Which of these choices is “better” for someone with diminished capacity usually makes no difference. Competent people can not have guardians or conservators appointed, and incompetent patients can not execute powers of attorney. Representative payee status is usually preferable to conservatorship, but will not work for bank accounts or other financial matters; representative payees are also not bonded or required to report in as much detail as conservators.

Send your legal questions to us for future discussion in Elder Law Issues.

Wrong Medications Cost Seniors Billions

Results of a study on elder care conducted by the U.S. General Accounting Office show that 17.5% of older Americans are prescribed inappropriate or questionable medications resulting in more than $20 billion of unnecessary medical costs. The GAO also said that older Americans are six times more likely to be prescribed the wrong medication than are their younger counterparts, and that 3% of all hospitalizations result from adverse drug effects.

The study concluded the reason for this phenomenon is that doctors in every field of specialization see some elderly patients on a regular basis, but are not necessarily versed in the unique needs of the elderly. The report calls for education and awareness of the specific needs of older Americans through:

  • counseling for patients about the proper drug usage;
  • managed care systems and primary physicians who monitor drugs prescribed by others treating the same patient; and
  • drug utilization and review systems, possibly through a pharmacy monitoring program.

HMOs and Hospice

MAY 8, 1995 VOLUME 2, NUMBER 44

In recent years HMOs have come to dominate the Medicare field in Arizona. Although marketing sometimes suggests that Medicare recipients “give up” their Medicare benefits to join an HMO, it is important for consumers to realize that the HMO is simply an alternative method of delivering Medicare services.

“Medicare HMOs” (those HMOs providing coverage to Medicare recipients under special arrangements with the federal government) are required to provide the same range of services available to traditional Medicare participants. Of particular significance to many seniors is the requirement that Medicare HMOs provide full hospice benefits.

Medicare Hospice Benefit

Traditional Medicare does not pay for prescription drugs at all and has limited benefits for counseling. In addition, Medicare patients must pay an annual deductible and (in most cases) 20% of the cost of their care. For those enrolled in traditional “fee for service” Medicare plans, these limitations do not apply to hospice benefits.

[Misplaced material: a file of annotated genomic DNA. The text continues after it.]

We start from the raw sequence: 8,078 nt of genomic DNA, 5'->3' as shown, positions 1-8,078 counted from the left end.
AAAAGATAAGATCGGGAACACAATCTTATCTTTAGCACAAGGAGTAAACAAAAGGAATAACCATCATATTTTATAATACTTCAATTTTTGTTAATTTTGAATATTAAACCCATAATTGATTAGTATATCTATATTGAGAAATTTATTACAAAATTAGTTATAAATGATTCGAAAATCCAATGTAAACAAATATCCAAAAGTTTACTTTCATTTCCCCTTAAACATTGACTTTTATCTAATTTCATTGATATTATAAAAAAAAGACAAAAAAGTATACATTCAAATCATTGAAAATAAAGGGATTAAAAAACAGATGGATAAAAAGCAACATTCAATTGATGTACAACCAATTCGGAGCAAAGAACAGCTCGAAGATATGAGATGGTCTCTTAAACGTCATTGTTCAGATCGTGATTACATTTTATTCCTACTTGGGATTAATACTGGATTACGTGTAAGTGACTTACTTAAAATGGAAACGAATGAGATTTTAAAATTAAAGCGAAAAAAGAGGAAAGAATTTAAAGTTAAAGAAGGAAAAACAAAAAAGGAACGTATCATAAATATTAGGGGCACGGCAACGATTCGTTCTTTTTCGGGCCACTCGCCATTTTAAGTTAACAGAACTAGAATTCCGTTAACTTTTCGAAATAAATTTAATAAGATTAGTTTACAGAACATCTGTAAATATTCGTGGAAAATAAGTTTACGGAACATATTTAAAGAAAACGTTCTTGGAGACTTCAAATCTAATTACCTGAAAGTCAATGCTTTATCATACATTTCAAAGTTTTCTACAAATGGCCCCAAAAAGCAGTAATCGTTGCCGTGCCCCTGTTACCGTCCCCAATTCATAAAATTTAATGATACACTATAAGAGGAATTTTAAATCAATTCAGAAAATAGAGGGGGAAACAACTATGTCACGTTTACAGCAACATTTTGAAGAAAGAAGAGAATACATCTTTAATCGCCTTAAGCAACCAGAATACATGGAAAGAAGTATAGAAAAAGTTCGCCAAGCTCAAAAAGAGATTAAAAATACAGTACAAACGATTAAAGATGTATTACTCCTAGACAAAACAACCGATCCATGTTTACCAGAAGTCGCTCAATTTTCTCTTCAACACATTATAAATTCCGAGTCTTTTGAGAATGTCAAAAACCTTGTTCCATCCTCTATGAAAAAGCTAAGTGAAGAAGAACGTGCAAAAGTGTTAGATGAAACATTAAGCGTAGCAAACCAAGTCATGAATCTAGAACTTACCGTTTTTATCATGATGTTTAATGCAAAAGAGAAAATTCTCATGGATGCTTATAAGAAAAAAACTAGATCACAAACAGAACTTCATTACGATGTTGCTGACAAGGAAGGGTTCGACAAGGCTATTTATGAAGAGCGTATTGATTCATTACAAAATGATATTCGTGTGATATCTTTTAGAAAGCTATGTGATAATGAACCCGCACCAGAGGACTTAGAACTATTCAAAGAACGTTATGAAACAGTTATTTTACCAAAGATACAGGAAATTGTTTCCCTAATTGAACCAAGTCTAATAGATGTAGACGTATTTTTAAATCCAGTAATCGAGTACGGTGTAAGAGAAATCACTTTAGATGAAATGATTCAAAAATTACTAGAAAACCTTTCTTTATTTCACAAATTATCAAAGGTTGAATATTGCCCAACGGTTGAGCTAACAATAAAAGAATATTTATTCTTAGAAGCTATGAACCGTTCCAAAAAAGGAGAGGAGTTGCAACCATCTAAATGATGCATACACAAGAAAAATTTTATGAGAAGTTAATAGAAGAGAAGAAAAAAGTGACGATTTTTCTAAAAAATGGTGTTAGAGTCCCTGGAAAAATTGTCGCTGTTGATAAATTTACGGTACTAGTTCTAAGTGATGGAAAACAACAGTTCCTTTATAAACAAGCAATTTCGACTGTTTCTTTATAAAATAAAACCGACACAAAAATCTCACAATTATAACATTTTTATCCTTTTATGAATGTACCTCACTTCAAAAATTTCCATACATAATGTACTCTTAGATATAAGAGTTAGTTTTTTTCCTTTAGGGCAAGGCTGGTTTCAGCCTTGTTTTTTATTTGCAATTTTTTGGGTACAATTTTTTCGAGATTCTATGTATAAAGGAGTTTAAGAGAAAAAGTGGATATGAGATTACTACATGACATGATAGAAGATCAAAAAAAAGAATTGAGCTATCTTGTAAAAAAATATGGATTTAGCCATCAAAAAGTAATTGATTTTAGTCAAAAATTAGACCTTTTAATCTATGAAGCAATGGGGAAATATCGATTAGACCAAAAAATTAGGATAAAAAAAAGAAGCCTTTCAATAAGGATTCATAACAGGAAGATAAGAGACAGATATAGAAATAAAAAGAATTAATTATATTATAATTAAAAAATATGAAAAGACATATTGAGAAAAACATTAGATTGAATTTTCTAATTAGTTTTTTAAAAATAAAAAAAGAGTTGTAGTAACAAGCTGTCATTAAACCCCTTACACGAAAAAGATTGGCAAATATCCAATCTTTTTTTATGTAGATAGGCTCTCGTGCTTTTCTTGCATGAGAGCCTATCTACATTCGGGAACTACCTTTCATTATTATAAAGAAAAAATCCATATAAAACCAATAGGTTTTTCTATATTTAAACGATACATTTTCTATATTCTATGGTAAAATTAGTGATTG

For the past decade, Medicare has provided full coverage for hospice patients, including prescription drugs, supportive care and counseling (including grief counseling for family members). There is no deductible or copayment for these services. Eligibility does require a diagnosis of terminal illness, with less than approximately six months to live and a desire to “forego curative treatment options.”

The HMO Connection

For those patients who have elected to join a Medicare HMO, the rules may seem to have changed. Since prescription medications may now be partially covered (many plans provide coverage with a modest per-prescription copayment) and the HMO focuses on preventive care, the consumer may be misled into believing that Hospice benefits are treated differently as well.

In fact, Medicare requires that participating HMOs provide full Hospice benefits under the same terms as traditional Medicare coverage. Most HMOs contract with one of the private or non-profit Hospice organizations to provide the required services, and the patient will perceive the transition as having been moved “back on to” Medicare.

Medicare HMOs are discouraged from selecting only the healthiest Medicare beneficiaries. Consequently, they are required to accept nearly all applicants; one of the two major exceptions to this principle is that those already receiving Hospice benefits may not transfer to an HMO. Since the benefits are the same for Hospice patients, however, that should not present any problems for consumers.

White House Conference on Aging (Cont’d)

APRIL 10, 1995 VOLUME 2, NUMBER 40

More proposals considered by Arizona delegates to the White House Conference on Aging (by topic area):

Health Care and Mental Health